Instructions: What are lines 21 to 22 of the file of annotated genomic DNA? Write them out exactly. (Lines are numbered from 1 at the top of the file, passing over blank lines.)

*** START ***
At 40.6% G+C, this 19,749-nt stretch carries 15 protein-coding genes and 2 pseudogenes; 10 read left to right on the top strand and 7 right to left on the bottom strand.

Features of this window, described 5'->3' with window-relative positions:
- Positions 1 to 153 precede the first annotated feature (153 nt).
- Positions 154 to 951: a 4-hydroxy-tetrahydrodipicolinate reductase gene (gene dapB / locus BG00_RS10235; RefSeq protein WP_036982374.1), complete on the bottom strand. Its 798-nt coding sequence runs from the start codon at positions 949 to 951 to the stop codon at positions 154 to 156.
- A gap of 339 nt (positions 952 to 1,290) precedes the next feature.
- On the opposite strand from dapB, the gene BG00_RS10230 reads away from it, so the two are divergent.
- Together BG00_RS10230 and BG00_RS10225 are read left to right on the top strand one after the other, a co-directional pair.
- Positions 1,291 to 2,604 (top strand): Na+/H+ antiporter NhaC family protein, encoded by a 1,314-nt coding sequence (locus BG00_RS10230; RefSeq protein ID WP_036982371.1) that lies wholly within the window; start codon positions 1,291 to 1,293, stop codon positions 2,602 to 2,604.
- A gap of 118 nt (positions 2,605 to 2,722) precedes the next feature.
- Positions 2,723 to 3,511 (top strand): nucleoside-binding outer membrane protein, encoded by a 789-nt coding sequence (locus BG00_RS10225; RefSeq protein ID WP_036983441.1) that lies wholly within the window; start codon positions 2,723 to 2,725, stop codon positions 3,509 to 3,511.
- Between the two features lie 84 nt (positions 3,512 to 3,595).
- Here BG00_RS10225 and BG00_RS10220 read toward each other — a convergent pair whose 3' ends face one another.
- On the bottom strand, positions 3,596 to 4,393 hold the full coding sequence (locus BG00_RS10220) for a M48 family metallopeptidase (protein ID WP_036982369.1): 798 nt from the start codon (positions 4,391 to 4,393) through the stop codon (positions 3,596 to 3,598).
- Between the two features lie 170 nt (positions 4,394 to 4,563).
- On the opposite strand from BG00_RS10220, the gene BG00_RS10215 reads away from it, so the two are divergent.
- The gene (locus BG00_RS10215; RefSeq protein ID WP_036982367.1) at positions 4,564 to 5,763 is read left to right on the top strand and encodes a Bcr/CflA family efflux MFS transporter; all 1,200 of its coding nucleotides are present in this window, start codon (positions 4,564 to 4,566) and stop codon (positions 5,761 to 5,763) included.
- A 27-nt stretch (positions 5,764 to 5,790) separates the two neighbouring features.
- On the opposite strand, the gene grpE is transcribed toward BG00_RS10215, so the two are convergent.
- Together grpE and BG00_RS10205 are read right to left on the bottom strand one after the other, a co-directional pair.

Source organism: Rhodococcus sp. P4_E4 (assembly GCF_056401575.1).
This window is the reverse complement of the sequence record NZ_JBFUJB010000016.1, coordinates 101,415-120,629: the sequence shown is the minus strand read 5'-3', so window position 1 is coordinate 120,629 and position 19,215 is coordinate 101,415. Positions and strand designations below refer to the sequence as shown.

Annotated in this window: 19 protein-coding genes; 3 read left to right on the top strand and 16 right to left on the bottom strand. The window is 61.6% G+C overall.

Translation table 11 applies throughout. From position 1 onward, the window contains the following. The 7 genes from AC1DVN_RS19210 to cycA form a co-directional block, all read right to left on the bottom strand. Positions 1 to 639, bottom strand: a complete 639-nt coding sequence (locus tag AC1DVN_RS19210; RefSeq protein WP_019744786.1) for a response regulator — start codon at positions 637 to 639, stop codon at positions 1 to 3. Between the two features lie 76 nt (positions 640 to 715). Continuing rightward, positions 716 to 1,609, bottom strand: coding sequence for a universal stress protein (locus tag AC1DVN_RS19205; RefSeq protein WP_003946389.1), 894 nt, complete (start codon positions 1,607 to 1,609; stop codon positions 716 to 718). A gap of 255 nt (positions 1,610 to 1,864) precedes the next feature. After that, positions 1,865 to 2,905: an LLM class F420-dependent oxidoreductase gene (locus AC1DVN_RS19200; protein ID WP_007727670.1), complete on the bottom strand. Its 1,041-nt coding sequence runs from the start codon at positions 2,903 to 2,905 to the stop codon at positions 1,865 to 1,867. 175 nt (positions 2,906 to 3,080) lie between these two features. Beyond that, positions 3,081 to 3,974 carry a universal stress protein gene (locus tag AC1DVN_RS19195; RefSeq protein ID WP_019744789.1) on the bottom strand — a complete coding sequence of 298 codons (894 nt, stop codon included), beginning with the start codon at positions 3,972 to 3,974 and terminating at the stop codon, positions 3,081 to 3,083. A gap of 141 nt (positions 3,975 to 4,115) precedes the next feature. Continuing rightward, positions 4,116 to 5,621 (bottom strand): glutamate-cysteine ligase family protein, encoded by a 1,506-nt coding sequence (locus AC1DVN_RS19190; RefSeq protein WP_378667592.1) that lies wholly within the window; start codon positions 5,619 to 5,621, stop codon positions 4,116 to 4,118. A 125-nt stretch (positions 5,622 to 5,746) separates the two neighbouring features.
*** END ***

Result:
This window is the reverse complement of the sequence record NZ_JBFUJB010000016.1, coordinates 101,415-120,629: the sequence shown is the minus strand read 5'-3', so window position 1 is coordinate 120,629 and position 19,215 is coordinate 101,415. Positions and strand designations below refer to the sequence as shown.

Annotated in this window: 19 protein-coding genes; 3 read left to right on the top strand and 16 right to left on the bottom strand. The window is 61.6% G+C overall.